Monday, November 2, 2015

Hickory Horned Devil

This post is several weeks later than what I said it would be, but better late than never! Back at the beginning of September, I went to a caterpillar party (because that is the kind of party wildlife biology majors have) in northern Athens County. I made a post earlier on some of the more showy caterpillars we found over the course of the night, which you can read here. However, I felt the star of the night deserved a post all his own, and so here we are!

Hickory Horned Devil
Meet the Hickory Horned Devil, Citheronia regalis. This awe-inspiring creature is the larval stage of the Regal Moth (also known as the Royal Walnut Moth). I'd like to go on a quick tangent for a second. That's a lot of names for one species, isn't it? This highlights one of the several problems with common names. All species, once discovered and described, are given one specific scientific name. In this case it's Citheronia regalis. There is no other animal with that name. If someone says that name, everyone knows what species they're referring to. On the other hand, common names are not that straightforward. The caterpillars are mostly called Hickory Horned Devils, but you could also correctly call it a Regal Moth caterpillar. The adults aren't often called Hickory Horned Devils, but instead are called Regal Moths or Royal Walnut Moths, depending on which you prefer. With so many names, it's easy for people to get confused and not know exactly what you're talking about. Often times, common names vary across geographical regions and from person to person, which is why I always give a scientific name (the specific two-part Latin name) in my posts in addition to a given common name. 

Hickory Horned Devil Size
Naming aside, this is a monstrously-large caterpillar, as you can tell by the photo above. In fact, this is the largest caterpillar species in North America. It is worth noting that the adult moth isn't the largest moth in North America though (a title belonging to the Cecropia Moth). Although it might look terrifying (especially to those who aren't that keen on insects), the Hickory Horned Devil is completely harmless. The large horn-like projections on its head, which are technically named "scoli" (singular: scolus), are modified tubercles. You might think that these scoli can sting, as certain caterpillars can do, but these are only for show and they can't really harm anything. The Hickory Horned Devil runs solely on the bet that its appearance will scare off any potential predators, which is quite effective for the most part.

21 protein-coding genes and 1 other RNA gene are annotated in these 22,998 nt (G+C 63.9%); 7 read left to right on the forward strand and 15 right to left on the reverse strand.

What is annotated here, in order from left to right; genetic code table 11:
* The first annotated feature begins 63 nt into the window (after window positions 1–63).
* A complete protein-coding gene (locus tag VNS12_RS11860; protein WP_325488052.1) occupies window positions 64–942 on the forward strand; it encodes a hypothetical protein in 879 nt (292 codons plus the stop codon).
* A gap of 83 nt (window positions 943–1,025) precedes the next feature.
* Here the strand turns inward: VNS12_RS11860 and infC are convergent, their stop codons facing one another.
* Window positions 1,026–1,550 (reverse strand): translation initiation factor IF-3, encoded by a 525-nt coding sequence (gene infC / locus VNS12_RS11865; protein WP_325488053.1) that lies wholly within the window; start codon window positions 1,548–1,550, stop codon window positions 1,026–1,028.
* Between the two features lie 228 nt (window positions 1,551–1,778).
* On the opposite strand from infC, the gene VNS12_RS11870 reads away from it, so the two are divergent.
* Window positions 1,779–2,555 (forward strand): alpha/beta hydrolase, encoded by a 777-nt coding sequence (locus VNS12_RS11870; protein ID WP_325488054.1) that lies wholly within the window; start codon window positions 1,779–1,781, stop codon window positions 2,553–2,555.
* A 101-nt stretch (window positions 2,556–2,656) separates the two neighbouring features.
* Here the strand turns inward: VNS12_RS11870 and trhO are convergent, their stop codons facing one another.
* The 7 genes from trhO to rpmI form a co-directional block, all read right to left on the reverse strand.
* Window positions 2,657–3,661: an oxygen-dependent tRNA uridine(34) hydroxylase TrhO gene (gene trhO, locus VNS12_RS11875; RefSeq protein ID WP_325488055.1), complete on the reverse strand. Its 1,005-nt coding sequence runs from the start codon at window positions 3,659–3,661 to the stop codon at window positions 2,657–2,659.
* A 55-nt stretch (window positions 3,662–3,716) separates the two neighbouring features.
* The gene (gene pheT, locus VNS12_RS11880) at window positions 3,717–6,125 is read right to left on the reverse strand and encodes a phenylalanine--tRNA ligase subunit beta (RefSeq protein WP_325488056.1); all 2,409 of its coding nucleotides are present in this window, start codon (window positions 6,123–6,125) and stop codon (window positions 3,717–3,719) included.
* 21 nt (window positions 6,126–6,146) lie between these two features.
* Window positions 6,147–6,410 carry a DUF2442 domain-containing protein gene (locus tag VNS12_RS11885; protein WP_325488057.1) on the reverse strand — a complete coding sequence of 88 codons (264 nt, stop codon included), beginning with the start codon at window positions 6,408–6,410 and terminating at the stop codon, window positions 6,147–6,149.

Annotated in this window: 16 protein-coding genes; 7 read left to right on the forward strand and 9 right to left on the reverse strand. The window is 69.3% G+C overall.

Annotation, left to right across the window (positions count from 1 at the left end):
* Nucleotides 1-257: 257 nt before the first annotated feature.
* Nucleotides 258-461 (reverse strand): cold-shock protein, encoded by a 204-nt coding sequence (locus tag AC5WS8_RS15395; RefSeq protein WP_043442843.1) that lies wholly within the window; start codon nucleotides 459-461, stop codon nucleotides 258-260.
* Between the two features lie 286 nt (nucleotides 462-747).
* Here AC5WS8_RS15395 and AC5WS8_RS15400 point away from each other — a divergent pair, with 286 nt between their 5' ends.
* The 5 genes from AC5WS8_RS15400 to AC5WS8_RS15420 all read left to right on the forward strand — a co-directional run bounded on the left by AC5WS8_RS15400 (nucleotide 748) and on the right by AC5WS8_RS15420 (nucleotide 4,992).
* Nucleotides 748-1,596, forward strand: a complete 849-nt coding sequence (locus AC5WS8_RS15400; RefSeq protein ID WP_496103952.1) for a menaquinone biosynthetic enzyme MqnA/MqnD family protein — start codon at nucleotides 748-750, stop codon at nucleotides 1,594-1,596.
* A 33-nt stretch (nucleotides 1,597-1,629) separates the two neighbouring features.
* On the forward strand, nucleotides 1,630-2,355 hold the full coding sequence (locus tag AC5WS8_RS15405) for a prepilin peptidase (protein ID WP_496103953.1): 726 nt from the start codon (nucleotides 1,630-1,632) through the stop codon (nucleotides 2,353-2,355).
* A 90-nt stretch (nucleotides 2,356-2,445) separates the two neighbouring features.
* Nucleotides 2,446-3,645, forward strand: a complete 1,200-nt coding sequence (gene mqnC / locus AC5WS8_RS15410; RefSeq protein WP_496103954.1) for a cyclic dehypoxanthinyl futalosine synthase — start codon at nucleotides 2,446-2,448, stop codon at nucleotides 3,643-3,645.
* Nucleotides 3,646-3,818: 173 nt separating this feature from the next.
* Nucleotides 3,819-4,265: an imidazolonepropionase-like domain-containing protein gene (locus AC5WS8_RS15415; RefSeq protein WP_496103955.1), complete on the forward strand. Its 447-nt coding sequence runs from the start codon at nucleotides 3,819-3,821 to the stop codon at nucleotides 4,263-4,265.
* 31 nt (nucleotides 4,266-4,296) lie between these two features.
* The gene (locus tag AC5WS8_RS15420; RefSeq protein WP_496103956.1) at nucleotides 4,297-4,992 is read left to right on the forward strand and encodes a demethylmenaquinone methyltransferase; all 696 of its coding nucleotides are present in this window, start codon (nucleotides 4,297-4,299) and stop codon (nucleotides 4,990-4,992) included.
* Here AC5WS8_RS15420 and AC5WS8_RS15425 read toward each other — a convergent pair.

As you might have imagined, this caterpillar caused quite the ruckus amongst the group. I was taking photos of another caterpillar when I was completely startled by excited screaming coming from behind me. Although I had no idea what people were screaming and hooting about, I knew it was going to be something good. Running over, I was utterly dumbfounded to see them surrounding a bent sapling with the Hickory Horned Devil munching away on a leaf. I honestly have no idea how the person who found it saw it to begin with; once we were all done admiring the caterpillar, we gently released the tree. As you can see in the photo above, the caterpillar doesn't exactly stand out much, even with its size (he's in the top right). Whoever first saw it must have had incredibly sharp eyes.

Hickory Horned Devil Head
As you might have guessed, the Hickory Horned Devil likes to feed on various hickory species, but, like many other caterpillars, will also feed on a variety of other trees including Black Walnut, Sweetgum, Persimmon, Buttonbush, and assorted other species.

Hickory Horned Devil Head
Late in the summer, around when we found this individual, the mature caterpillars will begin to descend the trees they are feeding on in order to get ready for the next step in their life cycle. Upon reaching the ground, the Hickory Horned Devil will find an appropriate place to burrow into the soil in order to pupate. They will stay in this stage over the winter and will emerge as an adult moth either during the next summer or the summer after.

This Hickory Horned Devil was the find of the night, by far. There were many cheers and many cries of victory for this caterpillar, and of course there was also person after person taking photos of it (like Olivia Brooks in the photo above). Overall, the caterpillar night was a smashing success, and it will hopefully become an annual event!

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